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Last week, a recent hire on the IT Security was let go, due to reluctance to support company culture on data security / personal conflict. I work in IT Audit, and interface with coworkers on the IT Security team almost daily. Our teams frequently cross-interview each other's candidates.

The position has been re-opened, and I am slated to participate in several preliminary interviews later on this week. I could ask the candidate directly through behavioral style questions ("give an example when...what did you do?"), but I feel such an approach is focused on a particular instance, and the candidate may not answer honestly.

I am more interested in the general perception of the candidate toward a particular subject, in this case, risk and security. It was unfortunate he was let go, as valuable time / energy was spent on someone who did not work out.

How can I screen candidates to avoid a similar situation in the future?

Additional Information: In case this is seen as a duplicate to my question here, that question was focused on behavior in a specific circumstance, but I am more interested in general attitude in this question.

Also, while one should ideally set aside personal bias at work, prior experience / attitude / perception can color one's actions.

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    "the candidate may not answer honestly" ...what do you expect a candidate to say? "I lost my temper and launched into a racist tirade against my manager but I really learned from the experience of being fired for cause."? What does "honestly" mean to you? The whole point of interviews is to present yourself in the best light possible, which is why behavioural questions (and frankly interviews in general) are usually not enough on their own. – Lilienthal Aug 1 '17 at 8:48
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    I'm not sure what to make of your entire question actually. If you want to screen for security-conscious people you ask them a security related question or even an open-ended "What's your take on X"? Your last phrase is also rather puzzling. I'm not sure how this isn't just "How do I interview people?" which is obviously too broad of a topic. Finally you should probably realise and accept that bad hires happen. You're never going to prevent that outright, no matter how effective your hiring process is. – Lilienthal Aug 1 '17 at 8:53
  • I don't quite understand what "company culture" has to do with data security. Or do you mean company policy? – AllTheKingsHorses Aug 1 '17 at 10:05
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Also, while one should ideally set aside personal bias at work, prior experience / attitude / perception can color one's actions.

If you let a staff member go because of this issue, then it's obviously not personal bias. If your company has certain regulations, or even expectations, about how certain data is handled then it's absolutely right you make sure any new member of staff is on the same page.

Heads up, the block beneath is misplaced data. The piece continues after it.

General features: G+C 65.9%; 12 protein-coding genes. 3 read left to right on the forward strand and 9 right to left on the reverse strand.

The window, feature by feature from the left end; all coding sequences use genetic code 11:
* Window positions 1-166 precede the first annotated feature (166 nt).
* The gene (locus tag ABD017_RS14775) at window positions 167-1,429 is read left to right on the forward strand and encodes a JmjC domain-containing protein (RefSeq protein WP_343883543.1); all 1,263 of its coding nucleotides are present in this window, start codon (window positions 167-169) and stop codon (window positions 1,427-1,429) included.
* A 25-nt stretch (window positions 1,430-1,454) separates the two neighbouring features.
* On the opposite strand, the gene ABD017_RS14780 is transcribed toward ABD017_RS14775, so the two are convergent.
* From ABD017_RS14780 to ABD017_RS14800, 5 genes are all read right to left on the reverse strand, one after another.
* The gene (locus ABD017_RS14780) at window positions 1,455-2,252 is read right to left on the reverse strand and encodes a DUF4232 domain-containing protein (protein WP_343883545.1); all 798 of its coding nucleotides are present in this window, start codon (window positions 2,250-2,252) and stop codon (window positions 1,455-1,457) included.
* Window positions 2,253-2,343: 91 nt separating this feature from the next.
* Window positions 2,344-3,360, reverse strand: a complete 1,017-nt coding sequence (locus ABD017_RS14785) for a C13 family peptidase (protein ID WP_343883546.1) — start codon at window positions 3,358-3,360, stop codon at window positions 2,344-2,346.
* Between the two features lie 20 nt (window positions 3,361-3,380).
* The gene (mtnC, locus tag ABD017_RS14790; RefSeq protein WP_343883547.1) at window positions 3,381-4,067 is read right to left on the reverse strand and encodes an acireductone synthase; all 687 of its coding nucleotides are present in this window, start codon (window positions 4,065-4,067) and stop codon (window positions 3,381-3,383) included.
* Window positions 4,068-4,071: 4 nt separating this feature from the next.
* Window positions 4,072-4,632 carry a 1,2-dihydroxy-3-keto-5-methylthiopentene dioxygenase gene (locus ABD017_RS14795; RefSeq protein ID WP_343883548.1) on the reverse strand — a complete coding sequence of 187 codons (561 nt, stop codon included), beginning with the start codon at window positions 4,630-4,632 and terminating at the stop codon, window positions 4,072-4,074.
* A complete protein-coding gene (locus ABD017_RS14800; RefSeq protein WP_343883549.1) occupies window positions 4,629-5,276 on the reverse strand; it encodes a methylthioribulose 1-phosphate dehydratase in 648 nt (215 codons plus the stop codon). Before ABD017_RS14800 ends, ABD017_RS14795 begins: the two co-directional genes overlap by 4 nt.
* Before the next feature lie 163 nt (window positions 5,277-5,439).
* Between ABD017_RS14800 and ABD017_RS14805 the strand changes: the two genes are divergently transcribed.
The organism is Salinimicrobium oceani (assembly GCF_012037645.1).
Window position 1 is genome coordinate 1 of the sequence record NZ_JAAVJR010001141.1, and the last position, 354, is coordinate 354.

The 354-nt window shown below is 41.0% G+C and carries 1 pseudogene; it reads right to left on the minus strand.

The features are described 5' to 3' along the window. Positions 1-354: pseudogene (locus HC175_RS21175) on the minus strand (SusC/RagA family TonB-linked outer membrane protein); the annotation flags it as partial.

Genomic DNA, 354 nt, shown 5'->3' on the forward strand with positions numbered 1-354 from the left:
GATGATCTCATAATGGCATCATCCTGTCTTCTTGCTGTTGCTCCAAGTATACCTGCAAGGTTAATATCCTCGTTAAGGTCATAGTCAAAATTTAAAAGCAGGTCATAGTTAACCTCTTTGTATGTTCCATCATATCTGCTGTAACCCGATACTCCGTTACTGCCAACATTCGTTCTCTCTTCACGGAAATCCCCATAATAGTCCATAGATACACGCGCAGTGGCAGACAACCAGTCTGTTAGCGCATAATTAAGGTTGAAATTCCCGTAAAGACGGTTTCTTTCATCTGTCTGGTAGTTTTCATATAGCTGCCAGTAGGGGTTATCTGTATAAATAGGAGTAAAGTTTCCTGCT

I'd start off with quite an open ended, non-leading question about the topic you're concerned about, for example "Tell me your thoughts on...". Then, you can explore their answer based on what they've said. You might want them to offer examples of times they've come across the same issue, or explain at a higher level the possible impacts of it.

Once they've answered the question, I'd then outline your stance on the issue and ask if they're comfortable with it. If they're not, for whatever reason, then this is their chance to realise that this job may not be for them.

By the way, it's hard to answer this when we don't know what the thing is!

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I can think of three things you could do:

  1. You are asking your candidates "what did you do?", but to get a better insight you could try asking "why did you do that?" after making the first question. This will let you see the actual reasons/motivations they have on handling that particular subject.

  2. Try asking more questions related to that subject of interest, so you can cross-validate the answers given on previous ones. You could also rephrase your question like "when X happens we do Y... what do you think of that approach?". So you can see if he/she analyses the situation in a way that matches the company's accepted way.

  3. If it is possible, you could even have them write a short essay on the subject of interest. This will definitely give you a greater understanding of the knowledge and practices that candidate has. If writing is not possible have them speak those ideas instead. Make sure they stay engaged on their answer and also try asking follow-up questions; the more they elaborate on the answer the more meaningful information you will be getting.

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    Asked to write a short essay in an interview? I would be long gone. – John Aug 1 '17 at 8:06
  • Thats why I wrote if possible... ;) – DarkCygnus Aug 1 '17 at 13:24

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